Schumer’s own version of the memoir sear-soar—one moment brings a detailed taxonomy of scones, the next several statistics about gun violence—is woven together with transitions that are often adept (“I wish I could Irish-good-bye my way out of this chapter,” Schumer notes, after professing her love for the maneuver) and sometimes not (“Anywhoozle…”). But the depth creates, overall, an impression of a person who is much, much more than a collection of witty one-liners and irony-laced self-deprecations. Along with the story heralded by Schumer’s admission that “one of the best nights of my life was just a one-night stand in Tampa,” we also get stories of her dad’s MS—of the disease’s onset (one episode came during an ill-fated family trip to Adventureland) and of its steady ravaging of her father’s body and mind. We get recollections of the time, at once short and too long, that Schumer spent living with an abusive boyfriend. (“I’m telling this story,” she notes, “because I’m a strong-ass woman, not someone most people picture when they think ‘abused woman.’ But it can happen to anyone.”) We get the story, too, of the sexual abuse she endured from an early boyfriend—the biographical basis of Schumer-the-performer’s coinage of the term “grape,” or “gray-area rape.”

And with that is the caricature presented in Schumer’s comedy insistently complicated—her “fat tumbleweed” jokes answered with realness and rawness and then varnished, lightly, with the humor that will make them more palatable, to reader and author alike. “I look at the saddest things in life and and laugh at how awful they are,” Schumer writes, “because they are hilarious and it’s all we can do with moments that are painful.” It’s fitting, then, that comedy itself is a repeat character in The Girl With the Lower Back Tattoo. Comedy is not just Schumer’s coping mechanism, and not just her career, but also her joy—and, in a way, her soul mate.

She wasn’t always good at it, though. Schumer had to learn, and earn, her swagger. And that is the most compelling aspect of her extremely compelling memoir: The book’s stories take for granted the relatively radical notion that “self-confidence,” so often, if so paradoxically, elevated as both as feminism’s means and its end, is … neither. It is a not a fuzzy goal; it is not a fuzzy tool. It is simply one other thing that can be learned and practiced and developed. “I had to learn (and I’m still learning) how to choose to be proud of who I am rather than ashamed,” Schumer notes. “Lucky for me, I’m a woman, so I’ve had the opportunity to practice this lesson over and over and over and over and over and over and over and over and over and over again.”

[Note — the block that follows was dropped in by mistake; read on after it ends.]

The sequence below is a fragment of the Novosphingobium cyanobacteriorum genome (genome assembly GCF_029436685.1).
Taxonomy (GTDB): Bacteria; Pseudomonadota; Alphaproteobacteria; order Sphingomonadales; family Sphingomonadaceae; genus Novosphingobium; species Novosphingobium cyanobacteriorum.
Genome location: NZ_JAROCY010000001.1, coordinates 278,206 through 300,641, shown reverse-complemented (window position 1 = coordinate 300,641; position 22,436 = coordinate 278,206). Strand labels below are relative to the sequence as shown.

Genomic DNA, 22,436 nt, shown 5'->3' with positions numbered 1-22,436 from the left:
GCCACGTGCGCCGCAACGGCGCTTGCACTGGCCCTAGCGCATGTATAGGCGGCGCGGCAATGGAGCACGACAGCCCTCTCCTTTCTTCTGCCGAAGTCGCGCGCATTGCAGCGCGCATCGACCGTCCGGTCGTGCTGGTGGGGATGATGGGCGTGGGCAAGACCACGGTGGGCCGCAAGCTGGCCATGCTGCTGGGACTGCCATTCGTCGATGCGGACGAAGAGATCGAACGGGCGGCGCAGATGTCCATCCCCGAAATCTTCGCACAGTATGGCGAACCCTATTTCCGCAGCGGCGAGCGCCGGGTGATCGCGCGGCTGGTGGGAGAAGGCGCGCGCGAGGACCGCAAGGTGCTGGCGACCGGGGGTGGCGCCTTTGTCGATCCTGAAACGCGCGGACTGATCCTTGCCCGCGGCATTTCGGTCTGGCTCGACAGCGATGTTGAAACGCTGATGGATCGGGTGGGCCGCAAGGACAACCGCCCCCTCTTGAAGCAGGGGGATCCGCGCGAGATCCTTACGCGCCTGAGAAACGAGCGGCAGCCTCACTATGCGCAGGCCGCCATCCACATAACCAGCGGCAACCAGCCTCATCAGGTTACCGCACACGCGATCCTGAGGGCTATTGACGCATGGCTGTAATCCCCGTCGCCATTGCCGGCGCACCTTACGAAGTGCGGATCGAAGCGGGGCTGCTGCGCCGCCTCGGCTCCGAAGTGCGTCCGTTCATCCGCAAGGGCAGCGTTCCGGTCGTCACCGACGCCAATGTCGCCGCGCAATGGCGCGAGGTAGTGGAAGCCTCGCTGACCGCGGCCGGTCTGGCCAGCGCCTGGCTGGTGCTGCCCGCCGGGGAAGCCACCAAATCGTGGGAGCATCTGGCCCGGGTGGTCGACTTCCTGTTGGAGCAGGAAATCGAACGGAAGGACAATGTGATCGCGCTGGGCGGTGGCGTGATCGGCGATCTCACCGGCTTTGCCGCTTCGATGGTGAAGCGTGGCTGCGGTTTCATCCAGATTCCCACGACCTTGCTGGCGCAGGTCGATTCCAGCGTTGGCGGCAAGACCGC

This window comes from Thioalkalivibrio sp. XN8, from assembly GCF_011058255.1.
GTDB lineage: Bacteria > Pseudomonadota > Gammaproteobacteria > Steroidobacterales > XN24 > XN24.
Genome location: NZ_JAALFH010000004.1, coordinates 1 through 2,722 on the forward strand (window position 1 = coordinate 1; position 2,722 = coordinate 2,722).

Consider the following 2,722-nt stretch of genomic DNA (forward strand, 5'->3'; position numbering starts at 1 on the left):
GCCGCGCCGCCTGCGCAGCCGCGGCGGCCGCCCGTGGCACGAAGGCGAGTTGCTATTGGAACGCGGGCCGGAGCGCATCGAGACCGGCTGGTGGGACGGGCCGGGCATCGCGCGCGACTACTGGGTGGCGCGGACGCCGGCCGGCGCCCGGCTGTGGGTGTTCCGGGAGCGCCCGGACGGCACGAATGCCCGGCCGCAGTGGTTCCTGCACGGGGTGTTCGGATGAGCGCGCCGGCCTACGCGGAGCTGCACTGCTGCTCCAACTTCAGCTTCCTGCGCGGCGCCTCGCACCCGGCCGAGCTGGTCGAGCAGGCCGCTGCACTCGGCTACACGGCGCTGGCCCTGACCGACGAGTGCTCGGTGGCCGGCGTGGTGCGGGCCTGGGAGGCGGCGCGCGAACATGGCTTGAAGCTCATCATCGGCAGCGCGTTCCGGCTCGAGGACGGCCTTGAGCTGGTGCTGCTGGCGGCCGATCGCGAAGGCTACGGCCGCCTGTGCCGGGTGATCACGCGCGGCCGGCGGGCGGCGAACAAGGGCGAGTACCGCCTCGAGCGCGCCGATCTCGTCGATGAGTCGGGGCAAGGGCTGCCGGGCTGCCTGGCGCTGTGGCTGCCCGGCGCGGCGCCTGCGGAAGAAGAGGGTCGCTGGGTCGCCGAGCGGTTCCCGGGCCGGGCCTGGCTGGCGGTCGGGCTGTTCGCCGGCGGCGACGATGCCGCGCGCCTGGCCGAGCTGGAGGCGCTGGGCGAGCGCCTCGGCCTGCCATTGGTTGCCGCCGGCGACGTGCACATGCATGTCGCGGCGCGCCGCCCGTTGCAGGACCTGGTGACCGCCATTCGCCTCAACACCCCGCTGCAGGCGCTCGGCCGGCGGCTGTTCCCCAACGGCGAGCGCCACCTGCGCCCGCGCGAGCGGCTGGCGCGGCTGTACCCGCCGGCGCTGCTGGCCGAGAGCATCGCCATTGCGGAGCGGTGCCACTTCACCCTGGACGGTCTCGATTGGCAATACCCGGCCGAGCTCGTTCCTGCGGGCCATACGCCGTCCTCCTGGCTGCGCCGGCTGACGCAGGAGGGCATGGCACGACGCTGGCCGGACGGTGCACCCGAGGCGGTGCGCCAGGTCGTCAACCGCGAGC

The book is full of stories of Schumer’s early forays into comedy, and full also of stories of her bombing in those efforts—in various venues, on various stages, with varying degrees of humiliation. “I think for anyone to become good at something,” she writes, “they have to fail a lot, too. And they have to be completely unafraid to fail or they’ll never make it to the next level.” It was allowing for those failures to happen, Schumer explains, publicly and repeatedly, that desensitized her to criticism, and that enabled her to fully inhabit her stage and her persona without worrying about the audience’s reaction. She taught herself confidence, failure by failure. And, in that, she demystified it. In her telling, no longer is “self-esteem” a kind of psychic unicorn, washed in the gauzy filters of ‘70s-era psychological aphorism; it is simply a skill like any other. One that you build. One that you improve. Put in the work, get the gains.

The Girl With the Lower Back Tattoo does at times (as its genre so often will) whiff of self-help. (“For anyone who has ever looked for love and found nothing more than a denim-on-denim-on-leather-wearing Hair Club for Men dude, I want to say, Love yourself! You don’t need a man or a boy or a self-proclaimed love expert to tell you what you’re worth. Your power comes from who you are and what you do!”) And it features, yes, the occasional, outright platitude. (“I am all of you,” Schumer declares at one point, without an ounce of irony.) On the whole, though, the book is, in addition to being entertaining and occasionally profane and very often laugh-out-loud funny, also more broadly important. It pulses with the recognition that so many comedians have been reluctant to acknowledge: that Schumer is, whether she wants to be or not, a role model. It is a personal memoir that manages also to be generous.

And that, in the end, is why Schumer named her book after her tattoo—her “tramp stamp,” and also her voluntary beauty mark, and also her youthful mistake. The memoir’s title is not just an acknowledgement of what any US Weekly creep-shot of “Amy Schumer caught in a teeny bikini on the beach” will reveal anyway; it is also, for its author, a declaration of pride. Schumer chose her book’s name, she explains, as a tribute to the evolutionary elegance of that most universal of things: screwing up. “I wear my mistakes like a badge of honor,” she writes, “and I celebrate them. They make me human.” They are the source of Schumer’s self-confidence. They are what allow her, finally, to swagger.

We want to hear what you think about this article. Submit a letter to the editor or write to letters@theatlantic.com.